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Semiformalishmaybe

Global Defense

Here's a fun(?) little systems puzzle for unix geeks:

Let's say you're a regional sysadmin at a midsized company, you have an assistant junior sysadmin, and there's a clued CTO who comes to both of you with a proposal: 「I'd like you to create a facility that uses syslog to log every time a new process is fork-exec'd, recording the pid, the program launched, and its arguments」. You decide this is reasonable given the needs for the systems involved, and your assistant suggests modifying the system shells to keep track of when they're used to expand globs and launch programs.

Indicate:

  • What fundamental misconception(s), if any, your assistant's solution has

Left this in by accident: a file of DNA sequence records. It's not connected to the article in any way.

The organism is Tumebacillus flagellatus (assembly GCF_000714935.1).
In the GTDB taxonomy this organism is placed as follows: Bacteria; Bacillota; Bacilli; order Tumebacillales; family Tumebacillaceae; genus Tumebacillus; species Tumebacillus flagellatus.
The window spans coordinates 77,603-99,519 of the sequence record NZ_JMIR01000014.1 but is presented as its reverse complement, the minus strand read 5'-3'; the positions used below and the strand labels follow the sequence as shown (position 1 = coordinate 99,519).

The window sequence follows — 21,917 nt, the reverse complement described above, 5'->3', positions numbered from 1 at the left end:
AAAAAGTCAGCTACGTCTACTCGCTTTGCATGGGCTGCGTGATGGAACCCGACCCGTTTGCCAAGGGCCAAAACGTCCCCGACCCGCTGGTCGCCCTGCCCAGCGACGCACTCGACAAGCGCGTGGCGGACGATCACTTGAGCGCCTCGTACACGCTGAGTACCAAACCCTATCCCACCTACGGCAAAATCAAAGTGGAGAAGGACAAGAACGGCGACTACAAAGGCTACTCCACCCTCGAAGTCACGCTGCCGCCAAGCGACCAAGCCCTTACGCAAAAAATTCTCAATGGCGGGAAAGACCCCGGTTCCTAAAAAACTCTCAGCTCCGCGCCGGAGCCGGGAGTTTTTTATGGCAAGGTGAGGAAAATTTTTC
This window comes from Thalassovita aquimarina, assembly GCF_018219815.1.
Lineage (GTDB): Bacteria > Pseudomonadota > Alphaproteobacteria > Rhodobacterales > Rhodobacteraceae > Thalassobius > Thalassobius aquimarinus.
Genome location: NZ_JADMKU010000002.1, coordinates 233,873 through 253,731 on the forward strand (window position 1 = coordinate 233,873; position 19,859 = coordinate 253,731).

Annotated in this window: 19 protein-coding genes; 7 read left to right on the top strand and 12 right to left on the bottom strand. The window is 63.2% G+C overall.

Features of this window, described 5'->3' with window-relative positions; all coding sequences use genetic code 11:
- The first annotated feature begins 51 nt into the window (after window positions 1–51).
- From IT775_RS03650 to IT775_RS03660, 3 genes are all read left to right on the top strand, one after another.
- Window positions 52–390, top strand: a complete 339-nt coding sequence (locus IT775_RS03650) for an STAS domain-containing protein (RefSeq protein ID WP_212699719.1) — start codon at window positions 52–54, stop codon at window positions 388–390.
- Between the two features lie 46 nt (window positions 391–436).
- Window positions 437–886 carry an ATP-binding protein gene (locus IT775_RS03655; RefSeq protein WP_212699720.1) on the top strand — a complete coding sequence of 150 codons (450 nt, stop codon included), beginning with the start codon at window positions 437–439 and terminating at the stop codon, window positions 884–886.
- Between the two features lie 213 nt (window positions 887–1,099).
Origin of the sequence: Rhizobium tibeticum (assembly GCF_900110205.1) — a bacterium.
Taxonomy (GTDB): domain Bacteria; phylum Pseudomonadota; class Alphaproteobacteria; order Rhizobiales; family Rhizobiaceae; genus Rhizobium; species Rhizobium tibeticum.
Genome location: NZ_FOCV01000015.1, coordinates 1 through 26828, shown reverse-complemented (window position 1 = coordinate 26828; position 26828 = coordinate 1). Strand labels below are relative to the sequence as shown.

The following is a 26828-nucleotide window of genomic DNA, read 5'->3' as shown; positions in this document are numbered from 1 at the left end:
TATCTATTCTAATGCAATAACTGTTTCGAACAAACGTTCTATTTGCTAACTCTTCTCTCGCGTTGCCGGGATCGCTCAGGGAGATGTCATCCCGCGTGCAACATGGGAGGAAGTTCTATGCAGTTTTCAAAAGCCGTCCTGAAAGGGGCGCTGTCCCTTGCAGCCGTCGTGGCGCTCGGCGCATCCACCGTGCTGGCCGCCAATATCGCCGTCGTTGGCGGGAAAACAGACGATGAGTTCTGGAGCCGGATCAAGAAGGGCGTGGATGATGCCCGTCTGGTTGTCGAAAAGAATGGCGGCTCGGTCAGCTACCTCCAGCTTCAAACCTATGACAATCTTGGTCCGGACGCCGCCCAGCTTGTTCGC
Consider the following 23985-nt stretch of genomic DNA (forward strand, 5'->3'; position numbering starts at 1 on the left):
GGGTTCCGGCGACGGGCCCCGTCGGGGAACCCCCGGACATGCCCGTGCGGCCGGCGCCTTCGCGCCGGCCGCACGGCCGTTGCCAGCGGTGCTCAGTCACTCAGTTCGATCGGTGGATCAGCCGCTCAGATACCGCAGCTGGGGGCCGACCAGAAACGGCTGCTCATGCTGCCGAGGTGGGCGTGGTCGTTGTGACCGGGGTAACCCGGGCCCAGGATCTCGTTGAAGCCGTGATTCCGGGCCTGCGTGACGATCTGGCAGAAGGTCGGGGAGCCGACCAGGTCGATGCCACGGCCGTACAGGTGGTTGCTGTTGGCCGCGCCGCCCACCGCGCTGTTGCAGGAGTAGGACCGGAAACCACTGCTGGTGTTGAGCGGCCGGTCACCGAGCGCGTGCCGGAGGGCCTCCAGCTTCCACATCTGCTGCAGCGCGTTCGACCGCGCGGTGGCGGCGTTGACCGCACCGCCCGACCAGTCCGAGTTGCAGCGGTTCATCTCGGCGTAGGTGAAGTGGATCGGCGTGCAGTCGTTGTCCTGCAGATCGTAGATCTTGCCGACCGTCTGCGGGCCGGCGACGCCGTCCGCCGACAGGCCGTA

• How you would solve the problem on arbitrary unices
  • Limits to your solution
  • What other things would be reasonable to log
  • Any way to convince existing Unix distributions to do this without anything intrusive
  • On a reasonably busy server that does some particular task, how big the logs would be after a week

FWIW: I've never been asked anything like this (the idea came to me in the shower this morning), but I think it'd be a fun thing to ask a systems person in an interview.

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